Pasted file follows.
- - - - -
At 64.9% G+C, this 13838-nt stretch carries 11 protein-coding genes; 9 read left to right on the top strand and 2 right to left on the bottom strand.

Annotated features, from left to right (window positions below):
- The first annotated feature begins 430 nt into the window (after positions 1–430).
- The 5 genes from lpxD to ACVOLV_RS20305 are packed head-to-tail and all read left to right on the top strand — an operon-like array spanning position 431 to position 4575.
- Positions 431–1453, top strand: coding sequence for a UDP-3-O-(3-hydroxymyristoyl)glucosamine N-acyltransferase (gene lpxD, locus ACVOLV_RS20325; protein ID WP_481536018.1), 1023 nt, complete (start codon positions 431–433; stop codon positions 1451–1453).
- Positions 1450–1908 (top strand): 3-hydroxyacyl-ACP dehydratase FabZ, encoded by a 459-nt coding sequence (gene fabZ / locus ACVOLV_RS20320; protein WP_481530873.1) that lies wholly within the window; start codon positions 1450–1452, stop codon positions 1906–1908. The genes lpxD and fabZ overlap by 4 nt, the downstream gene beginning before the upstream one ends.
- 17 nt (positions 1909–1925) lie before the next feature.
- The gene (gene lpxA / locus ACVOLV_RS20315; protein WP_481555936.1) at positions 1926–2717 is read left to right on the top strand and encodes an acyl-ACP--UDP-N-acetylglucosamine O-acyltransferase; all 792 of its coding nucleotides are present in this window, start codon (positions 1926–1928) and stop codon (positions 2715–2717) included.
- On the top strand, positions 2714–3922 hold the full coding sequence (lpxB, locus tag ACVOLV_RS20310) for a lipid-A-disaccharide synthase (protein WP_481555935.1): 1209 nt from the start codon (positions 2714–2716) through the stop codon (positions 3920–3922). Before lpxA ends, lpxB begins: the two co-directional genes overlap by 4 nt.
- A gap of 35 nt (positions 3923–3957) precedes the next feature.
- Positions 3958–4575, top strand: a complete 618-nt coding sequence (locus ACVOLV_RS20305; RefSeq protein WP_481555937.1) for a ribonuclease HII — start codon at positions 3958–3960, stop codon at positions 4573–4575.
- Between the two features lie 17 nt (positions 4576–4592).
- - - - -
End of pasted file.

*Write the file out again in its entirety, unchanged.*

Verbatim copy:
At 64.9% G+C, this 13838-nt stretch carries 11 protein-coding genes; 9 read left to right on the top strand and 2 right to left on the bottom strand.

Annotated features, from left to right (window positions below):
- The first annotated feature begins 430 nt into the window (after positions 1–430).
- The 5 genes from lpxD to ACVOLV_RS20305 are packed head-to-tail and all read left to right on the top strand — an operon-like array spanning position 431 to position 4575.
- Positions 431–1453, top strand: coding sequence for a UDP-3-O-(3-hydroxymyristoyl)glucosamine N-acyltransferase (gene lpxD, locus ACVOLV_RS20325; protein ID WP_481536018.1), 1023 nt, complete (start codon positions 431–433; stop codon positions 1451–1453).
- Positions 1450–1908 (top strand): 3-hydroxyacyl-ACP dehydratase FabZ, encoded by a 459-nt coding sequence (gene fabZ / locus ACVOLV_RS20320; protein WP_481530873.1) that lies wholly within the window; start codon positions 1450–1452, stop codon positions 1906–1908. The genes lpxD and fabZ overlap by 4 nt, the downstream gene beginning before the upstream one ends.
- 17 nt (positions 1909–1925) lie before the next feature.
- The gene (gene lpxA / locus ACVOLV_RS20315; protein WP_481555936.1) at positions 1926–2717 is read left to right on the top strand and encodes an acyl-ACP--UDP-N-acetylglucosamine O-acyltransferase; all 792 of its coding nucleotides are present in this window, start codon (positions 1926–1928) and stop codon (positions 2715–2717) included.
- On the top strand, positions 2714–3922 hold the full coding sequence (lpxB, locus tag ACVOLV_RS20310) for a lipid-A-disaccharide synthase (protein WP_481555935.1): 1209 nt from the start codon (positions 2714–2716) through the stop codon (positions 3920–3922). Before lpxA ends, lpxB begins: the two co-directional genes overlap by 4 nt.
- A gap of 35 nt (positions 3923–3957) precedes the next feature.
- Positions 3958–4575, top strand: a complete 618-nt coding sequence (locus ACVOLV_RS20305; RefSeq protein WP_481555937.1) for a ribonuclease HII — start codon at positions 3958–3960, stop codon at positions 4573–4575.
- Between the two features lie 17 nt (positions 4576–4592).